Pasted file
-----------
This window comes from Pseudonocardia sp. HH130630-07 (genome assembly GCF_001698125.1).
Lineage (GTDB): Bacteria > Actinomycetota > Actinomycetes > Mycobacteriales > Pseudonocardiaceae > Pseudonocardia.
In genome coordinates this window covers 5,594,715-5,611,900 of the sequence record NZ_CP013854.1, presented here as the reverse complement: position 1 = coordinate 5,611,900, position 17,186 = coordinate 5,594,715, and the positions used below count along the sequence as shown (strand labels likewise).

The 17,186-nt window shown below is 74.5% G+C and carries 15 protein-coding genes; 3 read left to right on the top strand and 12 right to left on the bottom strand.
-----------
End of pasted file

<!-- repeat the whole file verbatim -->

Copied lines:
This window comes from Pseudonocardia sp. HH130630-07 (genome assembly GCF_001698125.1).
Lineage (GTDB): Bacteria > Actinomycetota > Actinomycetes > Mycobacteriales > Pseudonocardiaceae > Pseudonocardia.
In genome coordinates this window covers 5,594,715-5,611,900 of the sequence record NZ_CP013854.1, presented here as the reverse complement: position 1 = coordinate 5,611,900, position 17,186 = coordinate 5,594,715, and the positions used below count along the sequence as shown (strand labels likewise).

The 17,186-nt window shown below is 74.5% G+C and carries 15 protein-coding genes; 3 read left to right on the top strand and 12 right to left on the bottom strand.